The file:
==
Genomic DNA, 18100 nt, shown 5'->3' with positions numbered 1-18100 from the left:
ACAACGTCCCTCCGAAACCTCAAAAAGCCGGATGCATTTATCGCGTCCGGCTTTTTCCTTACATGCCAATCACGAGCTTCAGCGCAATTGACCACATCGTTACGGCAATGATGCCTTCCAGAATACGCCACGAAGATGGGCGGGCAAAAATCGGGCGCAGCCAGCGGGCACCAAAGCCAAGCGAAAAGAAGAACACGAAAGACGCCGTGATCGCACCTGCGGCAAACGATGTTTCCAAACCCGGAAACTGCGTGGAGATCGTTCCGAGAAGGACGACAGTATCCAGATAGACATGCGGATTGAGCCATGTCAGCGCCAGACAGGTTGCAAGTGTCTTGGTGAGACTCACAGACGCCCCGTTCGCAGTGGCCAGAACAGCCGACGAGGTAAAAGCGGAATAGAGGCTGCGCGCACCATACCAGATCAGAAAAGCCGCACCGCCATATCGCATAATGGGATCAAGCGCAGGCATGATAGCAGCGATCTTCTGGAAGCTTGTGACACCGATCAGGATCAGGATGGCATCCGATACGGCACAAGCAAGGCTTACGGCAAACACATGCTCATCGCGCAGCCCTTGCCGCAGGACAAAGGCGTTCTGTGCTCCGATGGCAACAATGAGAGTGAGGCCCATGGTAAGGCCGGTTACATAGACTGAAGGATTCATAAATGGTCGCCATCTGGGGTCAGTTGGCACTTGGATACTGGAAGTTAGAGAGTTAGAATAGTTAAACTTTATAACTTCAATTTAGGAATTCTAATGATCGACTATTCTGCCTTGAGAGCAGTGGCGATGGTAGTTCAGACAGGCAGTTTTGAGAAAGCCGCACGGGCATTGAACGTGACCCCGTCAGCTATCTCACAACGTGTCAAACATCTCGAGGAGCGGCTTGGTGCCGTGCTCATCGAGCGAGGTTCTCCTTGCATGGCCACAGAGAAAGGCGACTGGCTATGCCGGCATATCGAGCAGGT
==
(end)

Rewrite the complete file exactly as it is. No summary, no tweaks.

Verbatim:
Genomic DNA, 18100 nt, shown 5'->3' with positions numbered 1-18100 from the left:
ACAACGTCCCTCCGAAACCTCAAAAAGCCGGATGCATTTATCGCGTCCGGCTTTTTCCTTACATGCCAATCACGAGCTTCAGCGCAATTGACCACATCGTTACGGCAATGATGCCTTCCAGAATACGCCACGAAGATGGGCGGGCAAAAATCGGGCGCAGCCAGCGGGCACCAAAGCCAAGCGAAAAGAAGAACACGAAAGACGCCGTGATCGCACCTGCGGCAAACGATGTTTCCAAACCCGGAAACTGCGTGGAGATCGTTCCGAGAAGGACGACAGTATCCAGATAGACATGCGGATTGAGCCATGTCAGCGCCAGACAGGTTGCAAGTGTCTTGGTGAGACTCACAGACGCCCCGTTCGCAGTGGCCAGAACAGCCGACGAGGTAAAAGCGGAATAGAGGCTGCGCGCACCATACCAGATCAGAAAAGCCGCACCGCCATATCGCATAATGGGATCAAGCGCAGGCATGATAGCAGCGATCTTCTGGAAGCTTGTGACACCGATCAGGATCAGGATGGCATCCGATACGGCACAAGCAAGGCTTACGGCAAACACATGCTCATCGCGCAGCCCTTGCCGCAGGACAAAGGCGTTCTGTGCTCCGATGGCAACAATGAGAGTGAGGCCCATGGTAAGGCCGGTTACATAGACTGAAGGATTCATAAATGGTCGCCATCTGGGGTCAGTTGGCACTTGGATACTGGAAGTTAGAGAGTTAGAATAGTTAAACTTTATAACTTCAATTTAGGAATTCTAATGATCGACTATTCTGCCTTGAGAGCAGTGGCGATGGTAGTTCAGACAGGCAGTTTTGAGAAAGCCGCACGGGCATTGAACGTGACCCCGTCAGCTATCTCACAACGTGTCAAACATCTCGAGGAGCGGCTTGGTGCCGTGCTCATCGAGCGAGGTTCTCCTTGCATGGCCACAGAGAAAGGCGACTGGCTATGCCGGCATATCGAGCAGGT